Today’s China is reflection of thousands of years of experience of its history and evolution. It is the world oldest civilization that is to say following the Hegelian path of rise, fall and rise. China is not a new country and society, its nationalism has survived for thousands of years. There is much to learn from its historic experience.
The nations, like traditional families, cannot be detached from their past. Their present and future do have a linkage with their past experiences. According to Hegel, perfection of an idea covers a thesis, anti-thesis and synthesis cycle. It depends in which time one is living to take part in a particular phase of historic progression. These days the political and economic commentators often view Chinese conduct of domestic and foreign affairs in opinions like: 1) Chinese are observing strategic patience in their smooth rise as a world power; 2) Unlike former Soviet Union, Chinese are following a gradual transition to free market and political freedom that would not yield instability; 3) China is following a very careful policy of engagement with its competitors and rivals like USA, Japan, India and other power players; 4) Economic growth is China’s top priority; and, 5) Gradually China is emerging as an important stakeholder in world politics, international peace and global issues.
Today’s China is reflection of thousands of years of experience of its history and evolution. It is the world’s oldest civilization that is to say following the Hegelian path of rise, fall and rise. China is not a new country and society, its nationalism has survived for thousands of years. There is much to learn from its historic experience.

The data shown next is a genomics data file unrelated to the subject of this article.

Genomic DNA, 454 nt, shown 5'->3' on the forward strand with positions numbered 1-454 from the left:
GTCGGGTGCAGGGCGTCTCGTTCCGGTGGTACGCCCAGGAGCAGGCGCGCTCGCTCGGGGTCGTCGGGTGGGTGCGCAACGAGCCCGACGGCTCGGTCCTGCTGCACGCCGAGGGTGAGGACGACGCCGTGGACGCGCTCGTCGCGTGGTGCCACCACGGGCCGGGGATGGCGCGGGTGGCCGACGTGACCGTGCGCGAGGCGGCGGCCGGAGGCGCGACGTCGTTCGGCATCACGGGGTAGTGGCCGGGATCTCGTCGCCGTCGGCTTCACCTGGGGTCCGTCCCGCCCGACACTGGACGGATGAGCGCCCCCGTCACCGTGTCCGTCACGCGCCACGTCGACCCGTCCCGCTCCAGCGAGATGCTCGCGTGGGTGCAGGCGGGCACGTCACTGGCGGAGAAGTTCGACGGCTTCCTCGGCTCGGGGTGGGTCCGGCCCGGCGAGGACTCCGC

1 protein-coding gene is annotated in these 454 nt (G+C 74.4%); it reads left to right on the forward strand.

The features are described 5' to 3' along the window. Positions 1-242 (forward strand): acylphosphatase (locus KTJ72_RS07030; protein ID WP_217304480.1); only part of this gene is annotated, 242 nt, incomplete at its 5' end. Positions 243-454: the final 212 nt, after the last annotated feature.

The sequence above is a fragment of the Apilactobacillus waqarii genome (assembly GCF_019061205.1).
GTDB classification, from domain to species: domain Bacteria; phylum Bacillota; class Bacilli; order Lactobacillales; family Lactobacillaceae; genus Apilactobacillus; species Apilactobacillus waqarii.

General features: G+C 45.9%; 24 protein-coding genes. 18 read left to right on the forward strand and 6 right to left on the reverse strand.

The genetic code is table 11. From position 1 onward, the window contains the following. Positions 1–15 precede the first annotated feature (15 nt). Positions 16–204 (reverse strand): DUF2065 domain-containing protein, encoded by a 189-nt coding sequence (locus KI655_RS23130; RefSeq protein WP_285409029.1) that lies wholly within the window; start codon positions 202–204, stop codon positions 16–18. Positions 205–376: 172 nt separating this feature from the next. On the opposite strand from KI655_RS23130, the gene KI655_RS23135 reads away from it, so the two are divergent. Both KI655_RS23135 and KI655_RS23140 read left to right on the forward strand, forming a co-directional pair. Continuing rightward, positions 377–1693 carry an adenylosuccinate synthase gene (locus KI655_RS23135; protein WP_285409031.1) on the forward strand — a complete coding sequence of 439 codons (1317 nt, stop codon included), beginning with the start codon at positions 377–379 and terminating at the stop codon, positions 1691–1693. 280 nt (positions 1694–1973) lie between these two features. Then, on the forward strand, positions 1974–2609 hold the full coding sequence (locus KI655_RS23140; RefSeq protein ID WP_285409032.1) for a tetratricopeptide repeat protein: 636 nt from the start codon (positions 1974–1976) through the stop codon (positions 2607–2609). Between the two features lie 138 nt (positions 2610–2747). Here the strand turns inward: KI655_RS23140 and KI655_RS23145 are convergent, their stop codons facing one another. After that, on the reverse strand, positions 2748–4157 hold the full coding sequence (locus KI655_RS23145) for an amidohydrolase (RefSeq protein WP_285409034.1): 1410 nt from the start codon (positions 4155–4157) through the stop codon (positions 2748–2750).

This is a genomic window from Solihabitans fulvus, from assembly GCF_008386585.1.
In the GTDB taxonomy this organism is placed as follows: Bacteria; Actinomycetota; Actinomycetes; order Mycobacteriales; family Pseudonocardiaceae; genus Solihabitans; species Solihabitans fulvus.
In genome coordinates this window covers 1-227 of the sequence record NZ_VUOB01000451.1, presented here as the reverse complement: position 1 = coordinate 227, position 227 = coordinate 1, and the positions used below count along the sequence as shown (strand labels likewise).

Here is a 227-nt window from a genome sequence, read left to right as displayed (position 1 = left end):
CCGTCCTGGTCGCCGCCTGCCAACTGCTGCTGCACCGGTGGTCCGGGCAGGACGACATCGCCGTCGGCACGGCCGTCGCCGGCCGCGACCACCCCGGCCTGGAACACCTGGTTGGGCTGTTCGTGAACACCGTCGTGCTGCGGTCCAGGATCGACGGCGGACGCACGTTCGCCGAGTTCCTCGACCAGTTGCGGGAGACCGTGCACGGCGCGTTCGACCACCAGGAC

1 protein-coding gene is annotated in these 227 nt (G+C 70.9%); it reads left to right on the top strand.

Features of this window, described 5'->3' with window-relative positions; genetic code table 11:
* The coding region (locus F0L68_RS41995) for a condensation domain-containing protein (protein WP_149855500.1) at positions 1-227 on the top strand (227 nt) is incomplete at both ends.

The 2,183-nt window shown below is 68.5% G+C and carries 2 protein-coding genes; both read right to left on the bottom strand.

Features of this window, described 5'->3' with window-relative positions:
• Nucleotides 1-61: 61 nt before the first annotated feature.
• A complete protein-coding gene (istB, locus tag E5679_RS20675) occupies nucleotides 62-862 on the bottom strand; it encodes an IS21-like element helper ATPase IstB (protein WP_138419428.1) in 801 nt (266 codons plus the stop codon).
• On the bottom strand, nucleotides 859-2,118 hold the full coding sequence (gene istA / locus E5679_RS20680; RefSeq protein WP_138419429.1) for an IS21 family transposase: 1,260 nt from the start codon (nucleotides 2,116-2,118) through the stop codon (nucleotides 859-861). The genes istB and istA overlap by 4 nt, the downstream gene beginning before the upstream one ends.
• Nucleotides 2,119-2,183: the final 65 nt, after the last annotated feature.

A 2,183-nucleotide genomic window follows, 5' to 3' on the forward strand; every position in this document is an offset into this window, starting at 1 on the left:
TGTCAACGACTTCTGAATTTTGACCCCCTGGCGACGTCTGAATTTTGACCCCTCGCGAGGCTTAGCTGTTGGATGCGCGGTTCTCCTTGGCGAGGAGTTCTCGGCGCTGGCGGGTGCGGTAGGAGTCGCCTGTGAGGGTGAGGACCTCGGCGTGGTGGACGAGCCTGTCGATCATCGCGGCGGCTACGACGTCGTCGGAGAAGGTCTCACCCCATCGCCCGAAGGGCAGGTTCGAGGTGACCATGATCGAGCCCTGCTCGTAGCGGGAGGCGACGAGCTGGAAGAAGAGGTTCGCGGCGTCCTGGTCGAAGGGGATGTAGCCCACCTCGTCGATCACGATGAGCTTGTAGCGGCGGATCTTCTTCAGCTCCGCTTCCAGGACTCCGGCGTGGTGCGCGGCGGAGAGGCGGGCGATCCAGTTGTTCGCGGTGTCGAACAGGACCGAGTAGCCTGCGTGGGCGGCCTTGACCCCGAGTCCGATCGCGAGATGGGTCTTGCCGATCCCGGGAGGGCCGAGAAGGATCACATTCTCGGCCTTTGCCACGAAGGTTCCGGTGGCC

Chinese trace back their history as back as 3000 to 5000 B.C. that comprises various region-bound dynastic rules. However, it was in 221 B.C. that China came under a single dynastic rule – Qin Dynasty (221 – 206 B.C.) – Emperor Qin Shi Huang conquered six of the seven warring states and brought it under rule of Qin state and controlled the whole China. This began a 2000 years saga of dynastic rule in China. The later kings manifested their rule as ‘Mandate of Heaven’ and Chinese considered it ‘Kingdom under Heaven’. The vast Chinese tract of land, civilization and Han race were able to absorb foreign invaders in their fold. The Chinese were invaded numerous times; the Great Wall is testimony of those times. Chinese civilization developed to the extent that it considered the foreigners including the Westerners – as late as 18th and 19th centuries – as ‘barbarians’ and conducted them with a certain disdain. It was during the rule of Ming Dynasty (1368–1644) that Chinese civilization could have extended to far off lands, had the emperors not seized great naval expeditions. Admiral Zheng He sailed his huge fleet to South Asia, Southeast Asia and Africa on seven voyages from 1405 to 1433 (much before Spanish and Portuguese armadas to India and America). Then China was a considerable and probably the largest naval fleet holder. Later, the Ming emperors ordered to dismantle the fleet and destroy the record of Zheng He’s voyages. This fateful decision to cut-off any further contact with the ‘barbarians’ eventually led to decay of China’s naval capabilities and isolation of the ‘Middle Kingdom’. Had they continued their foreign expeditions, learnt new scientific knowledge that Europe was to offer in coming centuries, they would not have felt helpless against invading navies of the West during Opium Wars and later.